[Mar 01, 2009] Microsoft's Ballmer On Windows Server, Yahoo, Linux

InformationWeek

InformationWeek: I think you see VMware aggressively courting virtualization customers. Customers that I've spoken with are saying Microsoft is definitely coming from behind here. You mentioned it on stage here. There's Hyper-V's delay. Does Microsoft's entrance now into the virtualization space put it at a disadvantage in the virtualization world?

Ballmer: The choice is, you know, to be first to have share or not. I guess I prefer to be first to have share. Now, you've got to remember, this market has barely been scratched, less probably in the install base -- less than 5% of all systems run virtually. Virtualization is way too complicated, way too expensive today for people to take advantage of it, and it's way too isolated from the rest of everything that happens in application development to data center deployment and operations. That's not my way of criticizing, it's just if we're going to get -- if the phenomenon is going to fully take effect, then we've got to democratize it. That might be VMware, [but] they haven't shown moves in that direction. Somebody could argue it might be one of the open source alternatives. I like what we've got. I think we pay out on those problems.

That doesn't mean the other guys are going to go away. Obviously we recognize that fact and we provide good interoperability with VMware's virtual machine. But I don't think -- there's a simplicity with performance, with management, integrated management, with everything else, I think we're going to make a real difference. Sure, I wish we had everything we're announcing now and shipping this year a year ago, sure. Two years ago? Sure. But, believe me. We're going to make a big difference.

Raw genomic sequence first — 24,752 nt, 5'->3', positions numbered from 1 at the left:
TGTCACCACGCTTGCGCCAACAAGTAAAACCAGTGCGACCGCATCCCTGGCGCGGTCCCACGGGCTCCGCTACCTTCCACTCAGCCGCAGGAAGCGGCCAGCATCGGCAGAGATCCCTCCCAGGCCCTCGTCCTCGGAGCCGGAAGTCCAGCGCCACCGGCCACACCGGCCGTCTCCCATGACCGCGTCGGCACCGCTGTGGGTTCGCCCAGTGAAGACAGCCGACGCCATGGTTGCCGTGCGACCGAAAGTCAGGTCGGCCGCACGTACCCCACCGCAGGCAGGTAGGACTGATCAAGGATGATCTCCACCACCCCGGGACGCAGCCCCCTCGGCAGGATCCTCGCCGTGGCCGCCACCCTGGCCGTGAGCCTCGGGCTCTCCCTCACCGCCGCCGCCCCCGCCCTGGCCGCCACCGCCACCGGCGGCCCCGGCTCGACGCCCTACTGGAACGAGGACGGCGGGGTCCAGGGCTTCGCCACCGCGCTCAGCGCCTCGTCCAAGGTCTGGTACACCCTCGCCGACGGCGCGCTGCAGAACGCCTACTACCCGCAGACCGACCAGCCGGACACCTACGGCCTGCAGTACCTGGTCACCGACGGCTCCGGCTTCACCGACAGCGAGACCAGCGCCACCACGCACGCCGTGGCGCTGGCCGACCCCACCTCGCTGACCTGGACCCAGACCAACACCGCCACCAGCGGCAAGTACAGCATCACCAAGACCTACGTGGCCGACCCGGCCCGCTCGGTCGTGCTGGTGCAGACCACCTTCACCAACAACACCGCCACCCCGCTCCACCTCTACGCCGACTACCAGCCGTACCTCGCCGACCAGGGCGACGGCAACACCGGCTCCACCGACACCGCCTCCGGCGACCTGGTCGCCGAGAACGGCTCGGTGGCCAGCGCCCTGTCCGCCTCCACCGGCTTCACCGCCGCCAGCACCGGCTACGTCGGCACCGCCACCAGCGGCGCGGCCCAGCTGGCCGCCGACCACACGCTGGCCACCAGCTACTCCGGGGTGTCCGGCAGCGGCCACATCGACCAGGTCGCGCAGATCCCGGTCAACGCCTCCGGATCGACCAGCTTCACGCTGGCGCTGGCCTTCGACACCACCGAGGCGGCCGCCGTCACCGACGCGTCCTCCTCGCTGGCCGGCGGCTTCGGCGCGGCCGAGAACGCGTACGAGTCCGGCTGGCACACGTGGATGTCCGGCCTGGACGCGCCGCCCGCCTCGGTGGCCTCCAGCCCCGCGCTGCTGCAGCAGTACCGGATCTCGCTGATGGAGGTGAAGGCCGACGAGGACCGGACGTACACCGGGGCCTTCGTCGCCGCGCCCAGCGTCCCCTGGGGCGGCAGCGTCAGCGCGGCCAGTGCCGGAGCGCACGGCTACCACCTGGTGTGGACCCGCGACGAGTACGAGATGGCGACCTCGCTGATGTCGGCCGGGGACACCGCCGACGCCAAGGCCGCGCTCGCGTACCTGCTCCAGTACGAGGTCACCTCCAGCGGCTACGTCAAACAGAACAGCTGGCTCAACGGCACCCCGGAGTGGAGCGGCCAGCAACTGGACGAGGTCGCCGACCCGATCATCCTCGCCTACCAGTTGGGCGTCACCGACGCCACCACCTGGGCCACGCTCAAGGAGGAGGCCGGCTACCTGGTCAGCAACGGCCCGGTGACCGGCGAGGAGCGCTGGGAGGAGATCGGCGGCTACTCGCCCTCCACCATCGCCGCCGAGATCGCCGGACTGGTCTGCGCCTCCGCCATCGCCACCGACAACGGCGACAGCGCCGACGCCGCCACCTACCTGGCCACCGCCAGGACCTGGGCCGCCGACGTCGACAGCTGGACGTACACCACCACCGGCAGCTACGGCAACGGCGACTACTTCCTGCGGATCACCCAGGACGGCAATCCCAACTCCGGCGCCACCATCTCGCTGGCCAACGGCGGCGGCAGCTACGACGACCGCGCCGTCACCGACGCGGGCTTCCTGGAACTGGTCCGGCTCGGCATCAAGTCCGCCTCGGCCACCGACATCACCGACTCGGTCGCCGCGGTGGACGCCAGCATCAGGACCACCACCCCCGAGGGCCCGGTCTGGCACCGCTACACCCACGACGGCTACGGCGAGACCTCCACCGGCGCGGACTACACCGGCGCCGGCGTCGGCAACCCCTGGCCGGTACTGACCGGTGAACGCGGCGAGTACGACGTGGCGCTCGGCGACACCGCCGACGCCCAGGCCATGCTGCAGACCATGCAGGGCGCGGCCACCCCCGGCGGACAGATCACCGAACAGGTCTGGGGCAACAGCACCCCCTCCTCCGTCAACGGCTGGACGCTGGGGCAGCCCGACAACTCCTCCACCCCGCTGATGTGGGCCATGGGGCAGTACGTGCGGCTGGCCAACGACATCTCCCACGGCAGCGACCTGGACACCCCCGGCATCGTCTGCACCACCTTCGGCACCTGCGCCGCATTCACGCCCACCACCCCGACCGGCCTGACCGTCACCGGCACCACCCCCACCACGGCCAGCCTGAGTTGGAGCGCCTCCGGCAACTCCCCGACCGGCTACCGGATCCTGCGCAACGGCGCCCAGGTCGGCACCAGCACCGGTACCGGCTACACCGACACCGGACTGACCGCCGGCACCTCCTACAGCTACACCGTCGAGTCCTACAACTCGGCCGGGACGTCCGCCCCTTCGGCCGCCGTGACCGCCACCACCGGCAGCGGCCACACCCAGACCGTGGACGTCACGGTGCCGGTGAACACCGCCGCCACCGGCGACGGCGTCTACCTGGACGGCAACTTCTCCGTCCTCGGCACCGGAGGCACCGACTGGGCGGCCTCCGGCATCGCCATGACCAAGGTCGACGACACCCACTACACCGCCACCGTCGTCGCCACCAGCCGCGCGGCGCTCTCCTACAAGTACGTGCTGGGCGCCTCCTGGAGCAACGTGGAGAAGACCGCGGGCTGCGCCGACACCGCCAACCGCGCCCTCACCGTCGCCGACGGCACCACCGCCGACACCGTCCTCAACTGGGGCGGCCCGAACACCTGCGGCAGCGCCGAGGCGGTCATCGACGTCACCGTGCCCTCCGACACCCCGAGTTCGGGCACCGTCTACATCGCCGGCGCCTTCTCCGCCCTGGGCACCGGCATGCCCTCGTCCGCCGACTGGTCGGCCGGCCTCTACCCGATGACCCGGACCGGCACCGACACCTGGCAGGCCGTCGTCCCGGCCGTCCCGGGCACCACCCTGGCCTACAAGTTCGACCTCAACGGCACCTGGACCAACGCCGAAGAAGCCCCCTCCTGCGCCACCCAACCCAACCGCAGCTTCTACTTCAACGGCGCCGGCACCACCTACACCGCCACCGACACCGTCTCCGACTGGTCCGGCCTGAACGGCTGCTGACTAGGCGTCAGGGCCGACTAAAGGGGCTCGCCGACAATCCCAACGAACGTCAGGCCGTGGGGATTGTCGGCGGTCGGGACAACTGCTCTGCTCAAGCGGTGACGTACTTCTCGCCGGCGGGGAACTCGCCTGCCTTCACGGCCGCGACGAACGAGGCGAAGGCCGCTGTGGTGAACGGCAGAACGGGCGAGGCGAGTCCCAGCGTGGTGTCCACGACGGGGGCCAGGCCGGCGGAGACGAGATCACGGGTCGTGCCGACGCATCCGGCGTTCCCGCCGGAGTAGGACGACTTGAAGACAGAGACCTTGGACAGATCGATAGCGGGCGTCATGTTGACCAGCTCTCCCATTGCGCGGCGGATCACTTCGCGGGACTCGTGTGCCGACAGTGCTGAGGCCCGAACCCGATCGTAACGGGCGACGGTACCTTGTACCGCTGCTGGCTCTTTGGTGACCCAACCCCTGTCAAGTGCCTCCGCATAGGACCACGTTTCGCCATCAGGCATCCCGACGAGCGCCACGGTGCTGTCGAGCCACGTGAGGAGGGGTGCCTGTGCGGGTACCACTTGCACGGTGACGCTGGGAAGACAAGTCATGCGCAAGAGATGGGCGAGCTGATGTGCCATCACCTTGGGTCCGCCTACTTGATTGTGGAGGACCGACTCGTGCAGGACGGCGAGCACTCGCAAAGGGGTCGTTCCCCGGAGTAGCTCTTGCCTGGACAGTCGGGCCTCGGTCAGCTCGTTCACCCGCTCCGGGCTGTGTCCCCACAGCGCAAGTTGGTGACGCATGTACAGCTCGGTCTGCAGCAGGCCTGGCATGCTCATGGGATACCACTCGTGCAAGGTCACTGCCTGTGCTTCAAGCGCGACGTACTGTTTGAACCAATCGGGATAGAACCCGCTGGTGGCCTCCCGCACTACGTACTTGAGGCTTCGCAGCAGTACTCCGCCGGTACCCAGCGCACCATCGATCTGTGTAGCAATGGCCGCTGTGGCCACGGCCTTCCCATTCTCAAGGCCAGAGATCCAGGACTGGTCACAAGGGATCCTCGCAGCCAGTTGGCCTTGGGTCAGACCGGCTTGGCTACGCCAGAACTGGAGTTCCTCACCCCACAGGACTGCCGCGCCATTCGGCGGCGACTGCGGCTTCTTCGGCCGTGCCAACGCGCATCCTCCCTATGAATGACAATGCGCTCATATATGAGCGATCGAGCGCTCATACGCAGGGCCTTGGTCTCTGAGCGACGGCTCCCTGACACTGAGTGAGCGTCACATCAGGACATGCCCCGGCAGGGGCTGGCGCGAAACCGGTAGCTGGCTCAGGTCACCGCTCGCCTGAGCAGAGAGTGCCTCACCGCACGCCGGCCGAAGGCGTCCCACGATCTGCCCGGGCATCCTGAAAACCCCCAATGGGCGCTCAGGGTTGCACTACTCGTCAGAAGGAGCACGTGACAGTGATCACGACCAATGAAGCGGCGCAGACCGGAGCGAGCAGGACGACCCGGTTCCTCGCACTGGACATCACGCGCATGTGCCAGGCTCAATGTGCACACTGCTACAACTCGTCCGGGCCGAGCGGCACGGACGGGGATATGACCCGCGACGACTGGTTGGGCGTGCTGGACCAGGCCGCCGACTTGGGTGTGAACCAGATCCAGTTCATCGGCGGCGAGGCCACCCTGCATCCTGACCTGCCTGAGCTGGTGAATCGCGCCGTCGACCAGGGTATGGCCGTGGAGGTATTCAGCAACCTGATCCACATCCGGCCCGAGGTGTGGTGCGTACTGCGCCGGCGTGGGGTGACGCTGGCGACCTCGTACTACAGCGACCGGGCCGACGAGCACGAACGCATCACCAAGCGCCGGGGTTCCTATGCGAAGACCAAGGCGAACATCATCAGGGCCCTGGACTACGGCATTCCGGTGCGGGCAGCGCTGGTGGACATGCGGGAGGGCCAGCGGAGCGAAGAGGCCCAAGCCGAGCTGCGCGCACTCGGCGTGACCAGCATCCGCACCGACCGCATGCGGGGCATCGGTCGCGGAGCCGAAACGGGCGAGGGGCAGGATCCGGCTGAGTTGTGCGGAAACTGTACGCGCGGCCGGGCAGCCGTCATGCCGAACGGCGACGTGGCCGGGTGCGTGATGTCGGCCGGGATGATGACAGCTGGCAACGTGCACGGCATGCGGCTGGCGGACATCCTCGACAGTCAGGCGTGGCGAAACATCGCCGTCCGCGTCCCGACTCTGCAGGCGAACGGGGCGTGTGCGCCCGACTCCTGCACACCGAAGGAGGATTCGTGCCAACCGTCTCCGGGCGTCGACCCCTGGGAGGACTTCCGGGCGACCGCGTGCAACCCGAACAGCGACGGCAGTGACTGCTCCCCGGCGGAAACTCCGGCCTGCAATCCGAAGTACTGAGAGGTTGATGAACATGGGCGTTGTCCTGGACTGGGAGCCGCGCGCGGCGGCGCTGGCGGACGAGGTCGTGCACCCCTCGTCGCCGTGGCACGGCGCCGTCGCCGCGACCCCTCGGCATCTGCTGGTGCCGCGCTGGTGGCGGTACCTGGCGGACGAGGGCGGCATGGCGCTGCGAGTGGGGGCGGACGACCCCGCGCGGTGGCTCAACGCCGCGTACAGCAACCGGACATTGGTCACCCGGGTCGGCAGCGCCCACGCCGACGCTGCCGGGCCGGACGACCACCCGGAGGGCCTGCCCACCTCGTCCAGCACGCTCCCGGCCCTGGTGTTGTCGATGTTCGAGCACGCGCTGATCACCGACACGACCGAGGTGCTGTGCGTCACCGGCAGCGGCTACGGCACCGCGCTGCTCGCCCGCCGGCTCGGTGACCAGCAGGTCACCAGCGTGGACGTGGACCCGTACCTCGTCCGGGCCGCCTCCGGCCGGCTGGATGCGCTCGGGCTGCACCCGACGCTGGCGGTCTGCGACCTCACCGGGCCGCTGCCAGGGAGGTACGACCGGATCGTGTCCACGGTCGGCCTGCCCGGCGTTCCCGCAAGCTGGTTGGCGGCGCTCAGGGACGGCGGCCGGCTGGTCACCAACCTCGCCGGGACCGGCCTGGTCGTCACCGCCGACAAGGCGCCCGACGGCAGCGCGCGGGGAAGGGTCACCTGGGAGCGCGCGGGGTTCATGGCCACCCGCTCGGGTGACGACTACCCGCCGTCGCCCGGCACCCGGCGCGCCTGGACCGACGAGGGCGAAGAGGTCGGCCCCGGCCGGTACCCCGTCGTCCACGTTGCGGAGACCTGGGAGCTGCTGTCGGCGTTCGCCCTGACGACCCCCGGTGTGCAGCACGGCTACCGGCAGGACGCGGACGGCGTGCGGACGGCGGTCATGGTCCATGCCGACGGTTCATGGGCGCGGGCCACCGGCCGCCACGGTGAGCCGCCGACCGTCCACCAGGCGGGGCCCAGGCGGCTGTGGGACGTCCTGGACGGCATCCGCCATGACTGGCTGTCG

Comments

The fact of the matter is Linux isn't much cheaper to use than Microsoft, in terms of initial expense, continued support, or even in terms of development.

What Linux excels in is its large community of free, and sometimes paid developers to fix problems corrected more quickly than a single company can possible achieve. When you take Linus' recent comments into account, about him never caring or running a Linux server, only being focused on the desktop, one has to really wonder what how it can possibly compete with commercial giants like Sun and Microsoft.

What Microsoft excels in is their world-class support and a quality product at a reasonable price with an enormous ecosystem and unlimited developmental budget.

The commercial Linux vendors, Red Hat and Suse, can't offer the ecosystem Microsoft does, nor the leverage it has with its developers or vendors. The non-commercial Linux distributions are fun to play with, but totally impractical for business use.

The war goes on... Linux and most significantly Solaris are taking a bad beating. Once MS goes full bore in the virtualization space, it's going to blow Linux, Solaris and WMWare out of the market entirely, because of its massive commitment in research and functionality.

Finally, if MS doesn't like how its being treated in the US or Europe for that matter, it might just decide to stop selling to those markets -- where would that leave customers?

... ... ...

Ballmer: "I used to always joke with IBM, you know, we were opening up the desktop to them, and they were opening up the mainframe and the data center to us. And who out-hustled who is a big deal in terms of who wins."